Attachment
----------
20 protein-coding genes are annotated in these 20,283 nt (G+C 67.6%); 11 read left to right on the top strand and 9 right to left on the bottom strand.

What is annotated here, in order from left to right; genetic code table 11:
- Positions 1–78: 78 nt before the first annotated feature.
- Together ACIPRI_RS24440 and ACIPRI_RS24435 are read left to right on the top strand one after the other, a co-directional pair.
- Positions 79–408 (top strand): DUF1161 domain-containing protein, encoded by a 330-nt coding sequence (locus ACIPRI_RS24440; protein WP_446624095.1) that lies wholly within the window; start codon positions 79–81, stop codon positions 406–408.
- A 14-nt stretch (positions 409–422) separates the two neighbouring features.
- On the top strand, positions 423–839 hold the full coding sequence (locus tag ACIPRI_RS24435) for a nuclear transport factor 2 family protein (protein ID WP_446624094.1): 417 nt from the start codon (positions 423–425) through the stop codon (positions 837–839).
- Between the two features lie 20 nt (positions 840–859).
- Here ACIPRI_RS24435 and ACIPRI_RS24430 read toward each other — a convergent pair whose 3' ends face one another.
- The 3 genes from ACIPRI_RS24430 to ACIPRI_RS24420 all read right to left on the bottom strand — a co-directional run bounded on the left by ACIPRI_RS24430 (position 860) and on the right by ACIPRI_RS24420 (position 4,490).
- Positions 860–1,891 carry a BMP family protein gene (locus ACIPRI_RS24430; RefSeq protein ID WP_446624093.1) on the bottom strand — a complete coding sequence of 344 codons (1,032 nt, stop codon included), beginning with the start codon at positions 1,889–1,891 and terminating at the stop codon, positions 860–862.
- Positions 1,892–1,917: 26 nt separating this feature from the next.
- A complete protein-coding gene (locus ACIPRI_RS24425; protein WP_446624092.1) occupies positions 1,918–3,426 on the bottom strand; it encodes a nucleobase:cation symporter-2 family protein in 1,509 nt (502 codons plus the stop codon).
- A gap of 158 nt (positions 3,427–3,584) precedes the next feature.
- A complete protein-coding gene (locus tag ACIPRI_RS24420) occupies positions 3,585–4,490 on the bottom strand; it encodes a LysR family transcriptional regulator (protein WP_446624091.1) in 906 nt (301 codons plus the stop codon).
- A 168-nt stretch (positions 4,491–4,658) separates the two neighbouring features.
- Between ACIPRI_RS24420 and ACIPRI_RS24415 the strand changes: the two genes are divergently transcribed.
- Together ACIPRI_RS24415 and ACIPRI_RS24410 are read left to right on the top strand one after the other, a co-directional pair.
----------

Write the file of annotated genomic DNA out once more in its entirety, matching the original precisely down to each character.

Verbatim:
20 protein-coding genes are annotated in these 20,283 nt (G+C 67.6%); 11 read left to right on the top strand and 9 right to left on the bottom strand.

What is annotated here, in order from left to right; genetic code table 11:
- Positions 1–78: 78 nt before the first annotated feature.
- Together ACIPRI_RS24440 and ACIPRI_RS24435 are read left to right on the top strand one after the other, a co-directional pair.
- Positions 79–408 (top strand): DUF1161 domain-containing protein, encoded by a 330-nt coding sequence (locus ACIPRI_RS24440; protein WP_446624095.1) that lies wholly within the window; start codon positions 79–81, stop codon positions 406–408.
- A 14-nt stretch (positions 409–422) separates the two neighbouring features.
- On the top strand, positions 423–839 hold the full coding sequence (locus tag ACIPRI_RS24435) for a nuclear transport factor 2 family protein (protein ID WP_446624094.1): 417 nt from the start codon (positions 423–425) through the stop codon (positions 837–839).
- Between the two features lie 20 nt (positions 840–859).
- Here ACIPRI_RS24435 and ACIPRI_RS24430 read toward each other — a convergent pair whose 3' ends face one another.
- The 3 genes from ACIPRI_RS24430 to ACIPRI_RS24420 all read right to left on the bottom strand — a co-directional run bounded on the left by ACIPRI_RS24430 (position 860) and on the right by ACIPRI_RS24420 (position 4,490).
- Positions 860–1,891 carry a BMP family protein gene (locus ACIPRI_RS24430; RefSeq protein ID WP_446624093.1) on the bottom strand — a complete coding sequence of 344 codons (1,032 nt, stop codon included), beginning with the start codon at positions 1,889–1,891 and terminating at the stop codon, positions 860–862.
- Positions 1,892–1,917: 26 nt separating this feature from the next.
- A complete protein-coding gene (locus ACIPRI_RS24425; protein WP_446624092.1) occupies positions 1,918–3,426 on the bottom strand; it encodes a nucleobase:cation symporter-2 family protein in 1,509 nt (502 codons plus the stop codon).
- A gap of 158 nt (positions 3,427–3,584) precedes the next feature.
- A complete protein-coding gene (locus tag ACIPRI_RS24420) occupies positions 3,585–4,490 on the bottom strand; it encodes a LysR family transcriptional regulator (protein WP_446624091.1) in 906 nt (301 codons plus the stop codon).
- A 168-nt stretch (positions 4,491–4,658) separates the two neighbouring features.
- Between ACIPRI_RS24420 and ACIPRI_RS24415 the strand changes: the two genes are divergently transcribed.
- Together ACIPRI_RS24415 and ACIPRI_RS24410 are read left to right on the top strand one after the other, a co-directional pair.